Although Starbucks argued Simon’s damages should be limited to lost rent from the leases, Simon convinced the court that it could suffer irreparable harm due to the risk that would arise from rendering the continuous operation covenants in all Simon leases unenforceable. The court balanced the threatened injury to Simon against the potential harm to Starbucks and found that Starbucks would only suffer monetary harm, while Simon would suffer harms related to its ability to operate its malls and enforce its leases in the future.

Finally, the court found that it was in the public interest to enforce the terms of the contracts between the parties, rather than to allow Starbucks to knowingly breach the leases. This case was not fully litigated, as Simon and Starbucks reached a settlement within weeks of the date the court entered the preliminary injunction.

The Whole Foods case began in October 2017, when the grocer publicly announced it planned to close its “365 by Whole Foods” store located at the Bellevue Square shopping center in Seattle. Whole Foods had not previously notified the landlord of its intent to close the store.

At the time of the announcement, Whole Foods had a lease in place with Bellevue with a term extending through 2025. The lease contained an operating covenant that required Whole Foods to operate the store during certain hours and required Whole Foods to be open and operational for at least the first 10 years of the 20-year lease term.

Bellevue filed a motion for a preliminary injunction in Washington to compel Whole Foods to reopen the store and continue operating. In December, the court entered an order granting Bellevue’s motion.

Similar to the Starbucks case, the Washington court noted that in considering a motion for a preliminary injunction it must perform a fact-intensive analysis and balance the potential harms to each party. Whole Foods admitted it breached the lease by closing the store, and the court found Bellevue was harmed by suffering an adverse impact on the leased premises, an impact on its lease negotiations with other tenants and a reduction in the reputation of its shopping center.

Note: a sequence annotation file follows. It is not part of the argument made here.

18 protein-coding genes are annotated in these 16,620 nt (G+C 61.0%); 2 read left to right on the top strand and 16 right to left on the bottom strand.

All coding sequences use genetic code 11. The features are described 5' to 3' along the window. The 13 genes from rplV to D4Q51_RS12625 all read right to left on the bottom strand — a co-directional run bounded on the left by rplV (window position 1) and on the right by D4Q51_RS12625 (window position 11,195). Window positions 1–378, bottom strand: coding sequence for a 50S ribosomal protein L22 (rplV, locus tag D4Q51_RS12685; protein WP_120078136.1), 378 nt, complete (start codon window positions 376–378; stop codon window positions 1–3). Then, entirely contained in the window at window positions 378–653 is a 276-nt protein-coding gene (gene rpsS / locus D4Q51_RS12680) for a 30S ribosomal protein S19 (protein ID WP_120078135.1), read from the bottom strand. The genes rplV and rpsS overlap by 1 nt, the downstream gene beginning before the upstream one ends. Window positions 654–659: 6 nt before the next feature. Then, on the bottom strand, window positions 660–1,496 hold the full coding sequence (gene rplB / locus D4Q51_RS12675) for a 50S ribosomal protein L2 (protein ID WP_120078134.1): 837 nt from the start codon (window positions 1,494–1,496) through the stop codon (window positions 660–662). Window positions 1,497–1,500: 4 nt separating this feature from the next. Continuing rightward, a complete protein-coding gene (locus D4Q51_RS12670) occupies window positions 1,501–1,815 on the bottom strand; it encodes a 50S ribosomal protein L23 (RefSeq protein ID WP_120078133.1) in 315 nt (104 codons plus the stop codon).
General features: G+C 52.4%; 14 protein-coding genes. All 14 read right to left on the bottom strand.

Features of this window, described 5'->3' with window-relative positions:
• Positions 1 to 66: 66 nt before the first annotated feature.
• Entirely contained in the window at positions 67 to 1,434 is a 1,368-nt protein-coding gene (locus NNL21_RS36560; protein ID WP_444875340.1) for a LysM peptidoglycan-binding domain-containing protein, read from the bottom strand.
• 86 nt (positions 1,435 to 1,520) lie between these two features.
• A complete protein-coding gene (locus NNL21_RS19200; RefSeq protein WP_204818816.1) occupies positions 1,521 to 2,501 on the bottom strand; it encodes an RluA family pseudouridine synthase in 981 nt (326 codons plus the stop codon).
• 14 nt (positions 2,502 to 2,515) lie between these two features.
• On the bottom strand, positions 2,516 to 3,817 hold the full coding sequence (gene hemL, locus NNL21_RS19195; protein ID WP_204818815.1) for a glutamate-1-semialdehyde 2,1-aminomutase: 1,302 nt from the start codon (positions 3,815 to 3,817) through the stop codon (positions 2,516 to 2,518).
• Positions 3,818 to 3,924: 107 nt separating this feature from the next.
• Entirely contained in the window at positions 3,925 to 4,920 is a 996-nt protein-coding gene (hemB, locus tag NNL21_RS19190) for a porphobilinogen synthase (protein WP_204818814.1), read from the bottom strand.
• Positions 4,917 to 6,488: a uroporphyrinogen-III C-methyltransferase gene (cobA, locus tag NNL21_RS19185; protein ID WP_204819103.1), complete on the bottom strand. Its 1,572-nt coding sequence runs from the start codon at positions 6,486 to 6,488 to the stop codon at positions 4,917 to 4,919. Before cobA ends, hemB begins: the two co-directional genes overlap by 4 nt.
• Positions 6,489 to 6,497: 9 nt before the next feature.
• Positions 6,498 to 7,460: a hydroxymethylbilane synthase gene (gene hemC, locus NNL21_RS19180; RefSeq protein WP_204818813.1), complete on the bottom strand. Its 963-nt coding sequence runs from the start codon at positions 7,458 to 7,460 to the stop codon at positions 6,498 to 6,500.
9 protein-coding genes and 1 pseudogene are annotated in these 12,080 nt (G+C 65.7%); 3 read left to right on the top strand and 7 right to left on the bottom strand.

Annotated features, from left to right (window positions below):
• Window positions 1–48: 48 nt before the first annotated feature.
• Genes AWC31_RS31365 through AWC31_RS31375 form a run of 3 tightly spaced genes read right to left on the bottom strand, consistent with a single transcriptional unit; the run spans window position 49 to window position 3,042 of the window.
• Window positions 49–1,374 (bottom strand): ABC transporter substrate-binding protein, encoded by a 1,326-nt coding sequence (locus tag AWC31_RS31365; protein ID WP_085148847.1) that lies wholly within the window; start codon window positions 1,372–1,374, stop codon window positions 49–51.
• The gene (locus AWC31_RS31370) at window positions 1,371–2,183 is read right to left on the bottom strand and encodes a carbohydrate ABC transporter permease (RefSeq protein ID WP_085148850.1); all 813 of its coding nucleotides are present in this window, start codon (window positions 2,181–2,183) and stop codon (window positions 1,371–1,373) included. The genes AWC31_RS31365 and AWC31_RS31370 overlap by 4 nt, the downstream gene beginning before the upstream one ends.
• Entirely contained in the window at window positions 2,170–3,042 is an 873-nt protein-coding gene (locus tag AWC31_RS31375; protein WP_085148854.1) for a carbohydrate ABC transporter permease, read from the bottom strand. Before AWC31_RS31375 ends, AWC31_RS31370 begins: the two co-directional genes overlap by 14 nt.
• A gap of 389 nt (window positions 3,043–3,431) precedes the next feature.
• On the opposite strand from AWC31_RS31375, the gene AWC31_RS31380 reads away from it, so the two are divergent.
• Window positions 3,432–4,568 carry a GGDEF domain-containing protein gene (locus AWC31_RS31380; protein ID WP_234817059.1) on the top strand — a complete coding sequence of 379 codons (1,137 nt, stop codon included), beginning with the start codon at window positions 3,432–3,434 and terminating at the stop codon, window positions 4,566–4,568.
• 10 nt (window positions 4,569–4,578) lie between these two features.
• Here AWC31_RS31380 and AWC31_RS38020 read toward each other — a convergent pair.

Many of the damages suffered by Bellevue were consequential damages, which Bellevue was precluded from recovering under the terms of the lease. The court found that Whole Foods only established financial harm as a result of being compelled to operate.

In performing its analysis, the court found Bellevue was likely to prevail on the merits of its claim, based on the fact that Whole Foods admitted it breached the lease. The court ordered Whole Foods to reopen for business within 14 days from the date of the order.

The store remains closed, however, while Whole Foods appeals the ruling in the Washington Court of Appeals.

Whether these recent rulings become more commonplace remains to be seen. Both injunctions were issued by state court judges, meaning they have no national bearing. And courts will continue to perform the same balancing act in terms of respective harm to the retailer and landlord.

In the least, the rulings serve as a reminder of the importance and power of operating covenants—and the need for retailers to fully understand them before they close shop for good.

Katherine Silverman serves as an attorney with Hartman Simons & Wood LLP, an Atlanta-based law firm specializing in commercial real estate law.